Exercise for older adults doesn’t have to be overly strenuous. Even moderate activity offers a wide range of benefits that pay off for years to come. Let’s learn about the benefits of an exercise program no matter what your age.
Is It Worth It?
Are there benefits to exercising later in life? Doctors agree unanimously that physical activity is important for everyone, including mature adults. Of course, each person’s health and physical limitations must be carefully considered. For this reason, The Maples of Towson’s Move For Life program is tailored to individual needs and health history.
In older adults, regular exercise can significantly reduce the risk for heart attack, stroke, and diabetes. And, physical activity may reduce the chance of future problems for those already diagnosed with heart disease or diabetes. Exercise is also beneficial for seniors with arthritis or balance problems, and has even been shown to reduce the risk of colon and breast cancer. For the physically active older person, the risk of falls is also reduced with regular physical activity. Bone health also increases significantly with frequent exercise.
Exercise Helps Avoid Risk
Medical studies show that inactivity worsens health conditions at any age. This is especially true among adults over 65. In fact, being inactive is attributed to the onset of many diseases that might otherwise be avoided or delayed. Inactive people tend to have more doctor visits, take more medications, and are hospitalized more frequently.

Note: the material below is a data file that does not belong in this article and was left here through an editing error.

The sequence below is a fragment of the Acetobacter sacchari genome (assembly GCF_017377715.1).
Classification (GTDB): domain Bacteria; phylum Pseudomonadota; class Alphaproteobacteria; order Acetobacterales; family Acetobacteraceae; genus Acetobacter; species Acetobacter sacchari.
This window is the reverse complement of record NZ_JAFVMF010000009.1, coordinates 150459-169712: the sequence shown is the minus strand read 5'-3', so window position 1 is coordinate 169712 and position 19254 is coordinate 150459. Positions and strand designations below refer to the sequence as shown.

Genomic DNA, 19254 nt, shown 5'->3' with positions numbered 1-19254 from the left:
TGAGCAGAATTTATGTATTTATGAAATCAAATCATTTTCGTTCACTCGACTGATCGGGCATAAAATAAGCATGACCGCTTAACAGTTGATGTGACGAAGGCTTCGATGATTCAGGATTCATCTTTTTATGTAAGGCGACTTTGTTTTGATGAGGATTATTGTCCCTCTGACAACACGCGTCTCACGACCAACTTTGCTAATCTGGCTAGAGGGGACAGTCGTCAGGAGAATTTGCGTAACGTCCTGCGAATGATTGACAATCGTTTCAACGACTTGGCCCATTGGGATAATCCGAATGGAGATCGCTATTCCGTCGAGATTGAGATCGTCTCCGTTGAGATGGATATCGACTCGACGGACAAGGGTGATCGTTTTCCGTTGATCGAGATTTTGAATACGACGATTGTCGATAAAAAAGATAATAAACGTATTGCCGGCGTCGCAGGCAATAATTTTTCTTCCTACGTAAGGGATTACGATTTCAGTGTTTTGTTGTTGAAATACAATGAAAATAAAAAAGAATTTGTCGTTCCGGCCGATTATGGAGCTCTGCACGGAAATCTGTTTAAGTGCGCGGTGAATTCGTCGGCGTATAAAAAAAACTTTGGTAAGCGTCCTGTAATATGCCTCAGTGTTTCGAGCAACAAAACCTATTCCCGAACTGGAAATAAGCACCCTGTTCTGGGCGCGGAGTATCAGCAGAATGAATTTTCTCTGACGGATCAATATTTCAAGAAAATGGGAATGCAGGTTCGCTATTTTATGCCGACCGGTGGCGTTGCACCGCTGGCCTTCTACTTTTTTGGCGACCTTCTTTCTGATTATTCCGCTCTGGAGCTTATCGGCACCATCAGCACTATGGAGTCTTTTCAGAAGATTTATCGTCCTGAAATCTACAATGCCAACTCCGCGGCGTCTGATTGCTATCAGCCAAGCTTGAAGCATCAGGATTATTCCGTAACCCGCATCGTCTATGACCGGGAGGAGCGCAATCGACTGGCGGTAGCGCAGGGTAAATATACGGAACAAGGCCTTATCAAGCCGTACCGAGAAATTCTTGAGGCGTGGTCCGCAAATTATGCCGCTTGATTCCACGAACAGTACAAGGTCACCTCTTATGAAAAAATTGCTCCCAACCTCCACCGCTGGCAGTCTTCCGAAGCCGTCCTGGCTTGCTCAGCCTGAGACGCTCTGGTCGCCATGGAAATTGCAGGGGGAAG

Active people tend to live longer and have far fewer health problems. This reality applies to older adults in particular. Simply put, it’s never too late to benefit from exercise.
Feel Good In Every Way
Exercise for older adults benefits the mood and mind as well as the body. Studies show that regular exercise can help prevent or relieve depression and anxiety. The theory behind this is that physical activity releases chemicals from the brain (endorphins) that elevate mood. Some doctors describe a calming effect that occurs when the body temperature increases from exercise.
Another benefit of exercise that is of particular interest to older adults is its positive impact on brain function. Various studies show that exercise reduces the risk for developing Alzheimer’s disease. Exercise is believed to increase the blood flow to the brain, as well as maintain healthy brain cell (neuron) function. This means that organized thinking, memory, and task completion skills are improved or maintained thanks to regular physical activity.
Ask Your Doctor
Regardless of age, it’s always best to consult with a physician before starting a new exercise routine. At The Maples of Towson, our fully trained staff can help residents choose the level of exercise best suited to their particular needs and capabilities. Our goal is to help residents achieve the maximum health benefit while avoiding unnecessary risk.
Stop by and discover why our Move For Life program is such a success. A healthy body is an essential ingredient to healthy living here at The Maples of Towson.